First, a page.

Text by Sam Logan.
Pictures by Moore Good Ink.

Engines produce vacuum, and over the past 130 years engineers have contrived ingenious ways to advance the carburetor’s powers to match engine developments.

Aided by barometric pressure, ignition and compression, the carburetor creates the air-fuel mixture that promotes combustion.  What’s more, it mixes gasoline with air in the correct ratio for combusting at varying engine loads, engine and air temperatures and altitudes.  Carburetors work by pressure differential; high pressure flows toward areas of low pressure.  Through a labyrinth of small-bore drillings in the 4150-style four-barrel carburetor, the vacuum draws a potent mixture of air and fuel.  So formidable is the mixture, the carburetor has empowered naturally aspirated full-bodied 500 cubic inch drag racing cars to speeds in excess of 213mph in a distance no greater than 1,320 feet!

On starting and at idle, the air speed is too slow to draw fuel from the carburetor’s main jets and through its boost venturii.  So idle fuel is drawn from a low pressure area under the carburetor throttle plates, which at idle are almost closed (see illustration No. 3 below).  As the engine gains speed, larger throttle openings provide sufficient air flow and the area of lowest pressure switches from the idle discharge ports to the boost venturii (see first illustration), which activates fuel flow through the carburetor’s main jets.

On 4150-style carburetors, as displayed in these illustrations, the boost venturii reside within the main venturii and low pressure (partial vacuum) is created by the constricting shape of their bores—the bores’ narrowest part—which causes air speed to increase and, as a result, a siphoning effect is introduced at the boost venturii’ tiny air-fuel discharge orifices and through the air-fuel metering circuits back to the fuel bowls.  The faster the air speed in the venturii, the more fuel is withdrawn from the bowls, thus unleashing optimum engine power.  As the fuel bowls are vented to barometric pressure—an area of greater positive pressure than that of the discharge orifice in the venturii—the air-fuel mixture is compelled to travel from the bowls to the boost venturii of the running engine.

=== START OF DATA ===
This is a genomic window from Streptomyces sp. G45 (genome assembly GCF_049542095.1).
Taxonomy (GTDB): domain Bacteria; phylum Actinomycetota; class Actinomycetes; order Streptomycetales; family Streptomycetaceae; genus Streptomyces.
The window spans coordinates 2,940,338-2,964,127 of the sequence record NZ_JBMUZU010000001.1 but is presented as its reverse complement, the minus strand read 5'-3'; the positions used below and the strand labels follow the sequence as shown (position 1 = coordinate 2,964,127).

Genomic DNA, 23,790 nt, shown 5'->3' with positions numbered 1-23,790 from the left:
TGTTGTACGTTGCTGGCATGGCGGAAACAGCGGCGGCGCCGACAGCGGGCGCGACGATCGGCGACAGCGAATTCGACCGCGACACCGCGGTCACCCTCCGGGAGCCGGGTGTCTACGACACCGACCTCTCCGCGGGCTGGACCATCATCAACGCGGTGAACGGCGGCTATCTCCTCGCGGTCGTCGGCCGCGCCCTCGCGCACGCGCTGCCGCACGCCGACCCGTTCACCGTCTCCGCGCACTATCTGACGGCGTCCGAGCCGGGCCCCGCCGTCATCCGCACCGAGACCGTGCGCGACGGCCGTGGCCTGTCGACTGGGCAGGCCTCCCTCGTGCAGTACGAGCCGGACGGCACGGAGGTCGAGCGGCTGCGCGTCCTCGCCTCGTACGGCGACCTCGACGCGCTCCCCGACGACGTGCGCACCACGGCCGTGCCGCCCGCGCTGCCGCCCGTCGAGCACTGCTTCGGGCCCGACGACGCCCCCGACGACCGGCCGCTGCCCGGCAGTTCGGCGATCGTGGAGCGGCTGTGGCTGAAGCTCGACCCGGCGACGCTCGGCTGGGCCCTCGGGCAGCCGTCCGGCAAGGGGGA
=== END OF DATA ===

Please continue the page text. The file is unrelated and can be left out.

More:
The pressure difference at the venturii is activated by engine’s intake strokes; that is, as the engine’s pistons travel downwards on their induction strokes (and with their respective intake valves are open), vacuum is created in a progression of gulps, drawing the air-fuel mixture from the carburetor through the intake tracts and into the cylinders.

1. The boost venturii are carefully positioned within the main venturii. The constricted area (that is, the smallest diameter within their bores) serves to increase air speed, which in turn, lowers air pressure (partial vacuum), presenting the perfect placement for the booster’s tiny discharge orifice. Here, the air-fuel mixture is drawn and atomized in the fast-moving air stream to the cylinders.

Power Valve

On powerful engines at high speed or under high load, main jets cannot provide sufficient fuel without adversely affecting the carburetor’s performance at lower engine speeds, and power valves were introduced to resolve this difficulty.  Vacuum operated and located on the carburetor’s metering block and residing between and above the main jets, they have direct access to the fuel bowl, see illustration No. 8 below.

To make the phase changes from liquid to vapor, fuel needs to be emulsified (mixed with air), atomized (separated into fine particles), vaporized (transformed to a gaseous state), and compressed in order for it to produce energy.  The carburetor takes responsibility for the emulsification and the atomization processes while the vaporization occurs on the hot surfaces from combustion.  Complete combustion and best fuel economy requires an air-fuel mixture of almost 15:1.  Best power is achieved around 12.5:1.

When a cold engine fires and runs, combustion heat warms its parts quickly, enabling evaporation of the emulsified and atomized fuel from the carburetor.  But when starting a cold engine, where a moving film of fuel clings to the walls of the induction tracts (leaning the mixture), there are no hot surfaces to vaporize the fuel and choking is required to enrich the mixture.  In addition to heat, vaporization is also triggered by air speed, pressure, and surface area.

The carburetor’s choke mechanism (a mechanical valve) restricts the flow of air, and the ratio of this highly enriched starting mixture is reported to be as concentrated as one part of fuel to one part of air (1:1).  Fortunately, gasoline produces dense vapor at a temperature lower than most liquids—140 degrees Fahrenheit—and the small proportion of fuel that does evaporate induces a mixture sufficiently rich for a spark to ignite in a cold engine.  Once warm, opening the choke valve restores the carburetor to normal operation.


Tuning information with illustrations and captions are as follows: